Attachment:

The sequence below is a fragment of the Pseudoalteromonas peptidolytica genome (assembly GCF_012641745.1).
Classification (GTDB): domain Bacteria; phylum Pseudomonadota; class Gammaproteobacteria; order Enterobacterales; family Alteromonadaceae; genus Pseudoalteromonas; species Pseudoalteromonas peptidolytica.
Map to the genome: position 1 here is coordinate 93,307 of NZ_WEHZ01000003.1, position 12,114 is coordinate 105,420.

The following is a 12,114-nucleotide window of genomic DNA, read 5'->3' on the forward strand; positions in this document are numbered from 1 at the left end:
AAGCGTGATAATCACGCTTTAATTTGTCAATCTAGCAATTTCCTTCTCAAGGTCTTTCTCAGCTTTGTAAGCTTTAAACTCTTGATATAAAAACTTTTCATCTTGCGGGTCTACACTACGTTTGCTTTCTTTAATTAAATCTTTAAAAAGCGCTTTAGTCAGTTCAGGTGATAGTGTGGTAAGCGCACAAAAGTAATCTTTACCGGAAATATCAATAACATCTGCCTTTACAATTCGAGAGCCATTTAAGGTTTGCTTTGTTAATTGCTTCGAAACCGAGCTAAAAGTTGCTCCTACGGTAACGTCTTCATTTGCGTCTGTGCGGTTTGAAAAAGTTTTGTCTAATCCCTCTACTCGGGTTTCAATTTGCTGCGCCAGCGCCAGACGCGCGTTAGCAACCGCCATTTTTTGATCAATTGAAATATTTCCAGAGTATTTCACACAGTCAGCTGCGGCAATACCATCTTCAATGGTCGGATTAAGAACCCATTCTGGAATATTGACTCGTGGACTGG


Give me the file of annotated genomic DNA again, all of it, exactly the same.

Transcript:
The sequence below is a fragment of the Pseudoalteromonas peptidolytica genome (assembly GCF_012641745.1).
Classification (GTDB): domain Bacteria; phylum Pseudomonadota; class Gammaproteobacteria; order Enterobacterales; family Alteromonadaceae; genus Pseudoalteromonas; species Pseudoalteromonas peptidolytica.
Map to the genome: position 1 here is coordinate 93,307 of NZ_WEHZ01000003.1, position 12,114 is coordinate 105,420.

The following is a 12,114-nucleotide window of genomic DNA, read 5'->3' on the forward strand; positions in this document are numbered from 1 at the left end:
AAGCGTGATAATCACGCTTTAATTTGTCAATCTAGCAATTTCCTTCTCAAGGTCTTTCTCAGCTTTGTAAGCTTTAAACTCTTGATATAAAAACTTTTCATCTTGCGGGTCTACACTACGTTTGCTTTCTTTAATTAAATCTTTAAAAAGCGCTTTAGTCAGTTCAGGTGATAGTGTGGTAAGCGCACAAAAGTAATCTTTACCGGAAATATCAATAACATCTGCCTTTACAATTCGAGAGCCATTTAAGGTTTGCTTTGTTAATTGCTTCGAAACCGAGCTAAAAGTTGCTCCTACGGTAACGTCTTCATTTGCGTCTGTGCGGTTTGAAAAAGTTTTGTCTAATCCCTCTACTCGGGTTTCAATTTGCTGCGCCAGCGCCAGACGCGCGTTAGCAACCGCCATTTTTTGATCAATTGAAATATTTCCAGAGTATTTCACACAGTCAGCTGCGGCAATACCATCTTCAATGGTCGGATTAAGAACCCATTCTGGAATATTGACTCGTGGACTGG